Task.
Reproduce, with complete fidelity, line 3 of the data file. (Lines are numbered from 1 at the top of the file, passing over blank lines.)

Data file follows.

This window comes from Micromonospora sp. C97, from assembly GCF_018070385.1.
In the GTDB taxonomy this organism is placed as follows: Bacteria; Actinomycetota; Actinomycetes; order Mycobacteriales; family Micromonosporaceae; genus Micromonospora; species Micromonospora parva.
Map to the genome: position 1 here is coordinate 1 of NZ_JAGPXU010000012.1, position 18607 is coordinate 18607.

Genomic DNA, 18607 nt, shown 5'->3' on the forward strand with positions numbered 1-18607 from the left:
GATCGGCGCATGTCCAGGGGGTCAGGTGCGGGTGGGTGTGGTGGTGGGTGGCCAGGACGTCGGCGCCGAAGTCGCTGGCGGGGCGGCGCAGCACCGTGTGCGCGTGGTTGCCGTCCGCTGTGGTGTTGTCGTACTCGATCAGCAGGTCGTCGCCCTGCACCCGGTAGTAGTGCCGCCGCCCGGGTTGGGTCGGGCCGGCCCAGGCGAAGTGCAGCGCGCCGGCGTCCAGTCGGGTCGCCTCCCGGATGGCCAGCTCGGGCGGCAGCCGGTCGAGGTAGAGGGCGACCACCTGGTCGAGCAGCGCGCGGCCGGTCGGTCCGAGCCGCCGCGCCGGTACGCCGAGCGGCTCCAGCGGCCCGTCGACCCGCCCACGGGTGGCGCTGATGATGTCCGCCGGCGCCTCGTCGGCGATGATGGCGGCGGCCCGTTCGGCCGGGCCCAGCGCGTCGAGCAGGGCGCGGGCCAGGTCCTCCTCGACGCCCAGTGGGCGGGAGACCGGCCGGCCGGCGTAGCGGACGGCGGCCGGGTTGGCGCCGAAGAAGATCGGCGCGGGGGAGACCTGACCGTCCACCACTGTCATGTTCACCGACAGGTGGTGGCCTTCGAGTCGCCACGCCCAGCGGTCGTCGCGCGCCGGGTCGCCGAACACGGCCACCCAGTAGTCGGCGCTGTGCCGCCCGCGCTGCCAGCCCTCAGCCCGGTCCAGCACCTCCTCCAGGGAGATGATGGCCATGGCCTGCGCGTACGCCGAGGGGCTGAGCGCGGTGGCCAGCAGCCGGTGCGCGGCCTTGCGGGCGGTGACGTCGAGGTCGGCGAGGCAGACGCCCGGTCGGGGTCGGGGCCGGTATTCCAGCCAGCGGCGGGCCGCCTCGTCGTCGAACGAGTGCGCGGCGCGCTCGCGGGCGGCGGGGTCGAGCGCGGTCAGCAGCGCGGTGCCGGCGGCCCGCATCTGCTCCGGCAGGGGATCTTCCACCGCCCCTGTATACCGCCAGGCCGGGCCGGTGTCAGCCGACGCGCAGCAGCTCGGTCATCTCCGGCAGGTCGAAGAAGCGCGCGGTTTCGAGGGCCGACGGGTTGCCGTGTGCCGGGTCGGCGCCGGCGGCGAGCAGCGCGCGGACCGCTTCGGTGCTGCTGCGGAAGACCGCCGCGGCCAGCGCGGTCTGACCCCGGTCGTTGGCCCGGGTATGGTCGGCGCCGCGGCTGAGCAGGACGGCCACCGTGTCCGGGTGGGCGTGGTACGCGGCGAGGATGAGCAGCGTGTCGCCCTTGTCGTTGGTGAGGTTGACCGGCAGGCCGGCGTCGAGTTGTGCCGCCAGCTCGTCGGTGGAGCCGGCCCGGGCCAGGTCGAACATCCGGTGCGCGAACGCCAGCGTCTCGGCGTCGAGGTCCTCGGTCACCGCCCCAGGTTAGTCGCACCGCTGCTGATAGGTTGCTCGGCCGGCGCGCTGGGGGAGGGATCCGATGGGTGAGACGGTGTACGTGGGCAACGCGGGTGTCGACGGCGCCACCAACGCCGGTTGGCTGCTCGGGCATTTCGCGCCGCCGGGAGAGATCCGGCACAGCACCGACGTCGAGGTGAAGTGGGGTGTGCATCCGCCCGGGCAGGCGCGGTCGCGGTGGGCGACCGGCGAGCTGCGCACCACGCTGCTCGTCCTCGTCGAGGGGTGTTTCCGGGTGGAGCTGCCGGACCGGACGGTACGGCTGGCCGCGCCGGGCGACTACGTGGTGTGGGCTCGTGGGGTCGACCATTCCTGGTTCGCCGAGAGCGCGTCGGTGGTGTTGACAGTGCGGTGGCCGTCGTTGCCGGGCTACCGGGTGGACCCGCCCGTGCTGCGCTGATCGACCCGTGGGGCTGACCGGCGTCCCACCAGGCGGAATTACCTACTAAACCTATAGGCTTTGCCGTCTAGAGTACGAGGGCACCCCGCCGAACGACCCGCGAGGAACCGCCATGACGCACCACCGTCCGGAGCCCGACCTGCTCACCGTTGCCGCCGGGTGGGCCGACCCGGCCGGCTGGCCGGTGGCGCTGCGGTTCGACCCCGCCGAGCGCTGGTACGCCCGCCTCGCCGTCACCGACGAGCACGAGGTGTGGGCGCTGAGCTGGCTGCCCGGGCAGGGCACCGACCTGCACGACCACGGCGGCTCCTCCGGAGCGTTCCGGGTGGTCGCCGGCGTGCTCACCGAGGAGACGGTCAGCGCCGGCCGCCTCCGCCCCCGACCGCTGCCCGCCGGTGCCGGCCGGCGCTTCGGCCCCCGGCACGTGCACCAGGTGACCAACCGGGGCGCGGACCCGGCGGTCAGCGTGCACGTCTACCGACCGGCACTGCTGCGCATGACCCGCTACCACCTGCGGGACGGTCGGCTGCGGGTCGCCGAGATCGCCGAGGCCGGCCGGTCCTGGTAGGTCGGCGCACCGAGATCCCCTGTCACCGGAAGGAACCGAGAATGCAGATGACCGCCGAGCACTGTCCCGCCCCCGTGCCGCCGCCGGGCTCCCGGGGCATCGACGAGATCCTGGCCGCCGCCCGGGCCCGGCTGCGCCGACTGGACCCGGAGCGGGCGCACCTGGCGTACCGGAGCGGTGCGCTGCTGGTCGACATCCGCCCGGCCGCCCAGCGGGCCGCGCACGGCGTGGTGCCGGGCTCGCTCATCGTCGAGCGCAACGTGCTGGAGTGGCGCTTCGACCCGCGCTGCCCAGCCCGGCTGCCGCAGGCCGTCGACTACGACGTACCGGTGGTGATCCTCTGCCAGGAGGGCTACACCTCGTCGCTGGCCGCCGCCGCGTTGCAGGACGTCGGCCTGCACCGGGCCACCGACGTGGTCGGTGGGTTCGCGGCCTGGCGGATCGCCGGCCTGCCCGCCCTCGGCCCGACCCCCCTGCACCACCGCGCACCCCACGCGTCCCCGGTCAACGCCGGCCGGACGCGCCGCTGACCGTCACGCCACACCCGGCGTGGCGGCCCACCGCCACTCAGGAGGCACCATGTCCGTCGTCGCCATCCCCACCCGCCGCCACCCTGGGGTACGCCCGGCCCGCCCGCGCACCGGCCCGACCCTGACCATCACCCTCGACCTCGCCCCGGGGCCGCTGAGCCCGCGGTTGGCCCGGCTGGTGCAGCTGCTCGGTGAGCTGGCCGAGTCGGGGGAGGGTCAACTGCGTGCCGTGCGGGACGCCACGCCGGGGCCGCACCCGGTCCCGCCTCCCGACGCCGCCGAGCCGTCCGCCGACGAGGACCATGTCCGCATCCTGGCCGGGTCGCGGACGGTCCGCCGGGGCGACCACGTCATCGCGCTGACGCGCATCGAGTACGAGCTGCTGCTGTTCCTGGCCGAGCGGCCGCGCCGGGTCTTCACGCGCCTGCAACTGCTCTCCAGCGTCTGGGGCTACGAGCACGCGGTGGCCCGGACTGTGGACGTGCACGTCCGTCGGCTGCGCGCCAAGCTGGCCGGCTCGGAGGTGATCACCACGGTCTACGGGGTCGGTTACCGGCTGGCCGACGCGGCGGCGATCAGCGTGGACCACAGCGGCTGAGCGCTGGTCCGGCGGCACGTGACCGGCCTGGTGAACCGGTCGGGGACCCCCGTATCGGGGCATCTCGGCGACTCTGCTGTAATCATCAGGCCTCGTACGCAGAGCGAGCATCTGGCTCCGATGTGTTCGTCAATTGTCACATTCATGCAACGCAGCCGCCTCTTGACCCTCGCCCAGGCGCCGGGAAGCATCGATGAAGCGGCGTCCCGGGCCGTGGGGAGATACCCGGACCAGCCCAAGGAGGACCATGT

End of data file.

Map to the genome: position 1 here is coordinate 1 of NZ_JAGPXU010000012.1, position 18607 is coordinate 18607.